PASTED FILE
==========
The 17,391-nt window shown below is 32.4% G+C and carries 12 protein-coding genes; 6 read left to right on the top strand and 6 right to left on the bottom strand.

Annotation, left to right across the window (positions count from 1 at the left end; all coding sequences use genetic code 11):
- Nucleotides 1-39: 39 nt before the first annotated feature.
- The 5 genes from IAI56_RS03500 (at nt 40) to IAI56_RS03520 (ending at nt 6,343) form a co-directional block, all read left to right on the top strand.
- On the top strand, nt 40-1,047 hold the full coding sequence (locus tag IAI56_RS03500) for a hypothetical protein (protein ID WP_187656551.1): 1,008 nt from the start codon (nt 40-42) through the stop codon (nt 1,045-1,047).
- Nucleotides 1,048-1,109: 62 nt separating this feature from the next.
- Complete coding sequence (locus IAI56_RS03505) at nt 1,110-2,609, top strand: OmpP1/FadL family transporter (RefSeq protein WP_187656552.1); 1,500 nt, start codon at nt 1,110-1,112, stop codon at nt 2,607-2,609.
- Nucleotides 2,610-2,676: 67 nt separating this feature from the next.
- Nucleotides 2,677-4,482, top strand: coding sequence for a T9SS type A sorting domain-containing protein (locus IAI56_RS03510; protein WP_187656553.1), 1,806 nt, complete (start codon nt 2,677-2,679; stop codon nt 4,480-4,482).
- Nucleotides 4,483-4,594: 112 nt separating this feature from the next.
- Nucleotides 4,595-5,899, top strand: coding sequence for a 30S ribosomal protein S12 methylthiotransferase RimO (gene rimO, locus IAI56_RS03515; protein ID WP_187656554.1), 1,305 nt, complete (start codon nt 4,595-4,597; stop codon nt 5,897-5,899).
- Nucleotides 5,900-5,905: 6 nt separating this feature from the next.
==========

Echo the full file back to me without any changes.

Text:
The 17,391-nt window shown below is 32.4% G+C and carries 12 protein-coding genes; 6 read left to right on the top strand and 6 right to left on the bottom strand.

Annotation, left to right across the window (positions count from 1 at the left end; all coding sequences use genetic code 11):
- Nucleotides 1-39: 39 nt before the first annotated feature.
- The 5 genes from IAI56_RS03500 (at nt 40) to IAI56_RS03520 (ending at nt 6,343) form a co-directional block, all read left to right on the top strand.
- On the top strand, nt 40-1,047 hold the full coding sequence (locus tag IAI56_RS03500) for a hypothetical protein (protein ID WP_187656551.1): 1,008 nt from the start codon (nt 40-42) through the stop codon (nt 1,045-1,047).
- Nucleotides 1,048-1,109: 62 nt separating this feature from the next.
- Complete coding sequence (locus IAI56_RS03505) at nt 1,110-2,609, top strand: OmpP1/FadL family transporter (RefSeq protein WP_187656552.1); 1,500 nt, start codon at nt 1,110-1,112, stop codon at nt 2,607-2,609.
- Nucleotides 2,610-2,676: 67 nt separating this feature from the next.
- Nucleotides 2,677-4,482, top strand: coding sequence for a T9SS type A sorting domain-containing protein (locus IAI56_RS03510; protein WP_187656553.1), 1,806 nt, complete (start codon nt 2,677-2,679; stop codon nt 4,480-4,482).
- Nucleotides 4,483-4,594: 112 nt separating this feature from the next.
- Nucleotides 4,595-5,899, top strand: coding sequence for a 30S ribosomal protein S12 methylthiotransferase RimO (gene rimO, locus IAI56_RS03515; protein ID WP_187656554.1), 1,305 nt, complete (start codon nt 4,595-4,597; stop codon nt 5,897-5,899).
- Nucleotides 5,900-5,905: 6 nt separating this feature from the next.